Short- to long-term challenges
On balance, the Philippine economy has lately seen more good news than bad. Based on my usual PiTiK (presyo-trabaho-kita or prices-jobs-incomes) indicators, the short-term picture is one where two out of three are good. There’s good news on the short-term data on prices and jobs, while the news is actually only half bad for incomes, as reflected in GDP growth.
Regarding prices, overall inflation has gone back to where it was a year ago, with the February annual inflation rate of 3.8 percent having the exact same value as one year ago, having peaked at 6.7 percent last September-October. More significant for the poor is that month-on-month data show prices of food as a whole to have actually fallen from the previous month, as it has in three of the last four months. The Bangko Sentral ng Pilipinas expects overall inflation to stabilize within 3-4 percent this year, where it has averaged over the past 10 years.
I wrote of the latest jobs data in my last article, and the news is also good overall, with both unemployment and underemployment rates trending down. The challenges that I pointed out include college graduates comprising a continuing high proportion of the unemployed (21 percent), and small businesses (that is, entrepreneurship) showing a decline, even as rising wage and salary jobs represented good news.
Considered not-so-good news is GDP growth, only because overall income growth slowed down for two years in a row. But at 6.2 percent, our GDP growth continues to be among the world’s fastest, with the global economy having grown a mere 3.7 percent, where faster-growing emerging markets and developing economies like ours have averaged only 4.6 percent. To say that even our slower GDP growth this past year is nothing to scoff at is thus an understatement.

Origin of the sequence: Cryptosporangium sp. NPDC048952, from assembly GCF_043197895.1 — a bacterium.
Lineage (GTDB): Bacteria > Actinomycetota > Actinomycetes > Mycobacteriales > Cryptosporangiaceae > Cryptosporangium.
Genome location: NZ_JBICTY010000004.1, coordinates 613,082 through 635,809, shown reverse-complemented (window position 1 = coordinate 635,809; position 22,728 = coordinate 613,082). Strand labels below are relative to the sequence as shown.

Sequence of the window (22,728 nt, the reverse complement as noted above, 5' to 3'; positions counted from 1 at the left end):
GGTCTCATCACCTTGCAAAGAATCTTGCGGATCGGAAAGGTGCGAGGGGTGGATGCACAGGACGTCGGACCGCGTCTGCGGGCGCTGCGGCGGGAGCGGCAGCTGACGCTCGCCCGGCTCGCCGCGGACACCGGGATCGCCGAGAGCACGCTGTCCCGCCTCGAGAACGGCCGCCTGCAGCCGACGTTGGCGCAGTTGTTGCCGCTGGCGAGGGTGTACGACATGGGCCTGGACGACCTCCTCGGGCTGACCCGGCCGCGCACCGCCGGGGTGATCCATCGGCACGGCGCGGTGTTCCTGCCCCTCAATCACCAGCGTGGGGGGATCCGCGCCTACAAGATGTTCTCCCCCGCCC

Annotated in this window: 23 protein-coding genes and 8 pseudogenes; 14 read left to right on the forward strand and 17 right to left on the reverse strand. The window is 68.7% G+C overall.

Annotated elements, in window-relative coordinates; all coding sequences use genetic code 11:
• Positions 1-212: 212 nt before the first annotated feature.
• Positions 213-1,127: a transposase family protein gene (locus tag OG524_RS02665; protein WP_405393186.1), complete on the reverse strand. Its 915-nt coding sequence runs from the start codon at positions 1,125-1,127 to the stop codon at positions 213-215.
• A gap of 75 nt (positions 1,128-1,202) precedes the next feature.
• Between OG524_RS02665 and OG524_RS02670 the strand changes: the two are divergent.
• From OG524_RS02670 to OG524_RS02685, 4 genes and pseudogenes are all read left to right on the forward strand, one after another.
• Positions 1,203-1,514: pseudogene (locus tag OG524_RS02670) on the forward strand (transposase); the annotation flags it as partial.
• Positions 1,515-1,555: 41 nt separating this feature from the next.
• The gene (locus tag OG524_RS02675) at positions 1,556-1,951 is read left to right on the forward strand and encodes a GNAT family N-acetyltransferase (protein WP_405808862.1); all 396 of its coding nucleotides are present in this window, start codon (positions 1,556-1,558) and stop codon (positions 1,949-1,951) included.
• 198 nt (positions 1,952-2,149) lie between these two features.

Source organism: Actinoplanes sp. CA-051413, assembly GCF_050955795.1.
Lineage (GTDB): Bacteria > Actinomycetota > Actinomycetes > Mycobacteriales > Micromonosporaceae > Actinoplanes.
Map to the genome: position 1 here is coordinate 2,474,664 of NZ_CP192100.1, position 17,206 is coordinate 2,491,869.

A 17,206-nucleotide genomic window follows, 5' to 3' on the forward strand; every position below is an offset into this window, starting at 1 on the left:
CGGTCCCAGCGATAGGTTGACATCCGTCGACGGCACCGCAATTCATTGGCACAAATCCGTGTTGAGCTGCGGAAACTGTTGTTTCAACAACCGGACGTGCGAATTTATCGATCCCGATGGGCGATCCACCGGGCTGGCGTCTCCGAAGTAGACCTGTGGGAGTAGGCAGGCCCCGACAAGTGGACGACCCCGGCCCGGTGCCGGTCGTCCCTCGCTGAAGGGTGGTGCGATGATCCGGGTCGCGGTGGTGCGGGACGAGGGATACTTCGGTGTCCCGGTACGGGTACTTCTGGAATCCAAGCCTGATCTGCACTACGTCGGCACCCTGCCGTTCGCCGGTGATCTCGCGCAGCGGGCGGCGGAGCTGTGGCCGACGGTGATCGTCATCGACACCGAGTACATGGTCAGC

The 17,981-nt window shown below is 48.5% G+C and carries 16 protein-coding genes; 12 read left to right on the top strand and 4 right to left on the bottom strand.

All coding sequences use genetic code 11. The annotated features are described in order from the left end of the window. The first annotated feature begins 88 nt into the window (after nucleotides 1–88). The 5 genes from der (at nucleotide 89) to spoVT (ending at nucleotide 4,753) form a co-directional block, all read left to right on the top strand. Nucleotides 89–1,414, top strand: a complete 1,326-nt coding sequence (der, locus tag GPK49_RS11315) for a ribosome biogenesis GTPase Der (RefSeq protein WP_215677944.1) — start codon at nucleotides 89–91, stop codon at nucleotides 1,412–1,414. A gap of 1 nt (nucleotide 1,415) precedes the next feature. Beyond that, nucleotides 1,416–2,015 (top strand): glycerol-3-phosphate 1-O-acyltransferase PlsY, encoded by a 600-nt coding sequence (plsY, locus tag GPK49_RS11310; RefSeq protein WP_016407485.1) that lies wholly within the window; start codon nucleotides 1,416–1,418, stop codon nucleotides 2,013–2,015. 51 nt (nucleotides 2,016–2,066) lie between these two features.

So what lies ahead for our economy, and what challenges do we face? Yesterday, the World Bank unveiled its latest Philippine Economic Update, noting how our economy’s growth has lately been driven more by private investment and public spending, hence better quality spending. This was in the face of faster inflation having dampened private consumption spending, which has traditionally driven our economic growth on the back of erstwhile brisk but now slowing growth in overseas remittances. The bank sees GDP growth speeding up again this year and next, albeit slightly. Even so, growth this year is already threatened by continued delay in the approval of the government’s 2019 budget, and El Niño-induced drought that has already begun to take a toll on our agricultural areas.
What we need to particularly watch out for, the World Bank notes, are the threats that challenge our economic prospects over the long term. On the economic front, we need to be able to sustain growth in investment, especially with latest data pointing to the threat of a slowdown, particularly in foreign investments. Also imperative are improvement in labor market conditions to boost productivity, and reforms to lower the inordinately high cost of doing business in the country. I wrote recently of high trade costs due to excessive greed and lack of competition and regulation in the trade services industries, a hurdle that I pointed out to be stacked against small businesses. Legal barriers to greater foreign investment participation also need to be addressed.
But most insidious among our longer-term threats are those pertaining to our human resource base, often cited to be a major advantage for the Philippines now and well into the future. But quantity of human capital is not enough, given severe threats on the capacities of our emerging human resource pool due to poor nutrition and health, and weak education. The bank notes the lack of government-wide recognition of the critical threat posed by the very high rate (33 percent) of stunting among young Filipino children due to poor nutrition, which compromises the intellectual and physical productivity of our future labor pool. It points to the need to improve learning outcomes from our entire educational system. And it stresses the need to widen access to quality healthcare.
Failing in all these, our economic future stands on a rather fragile base.
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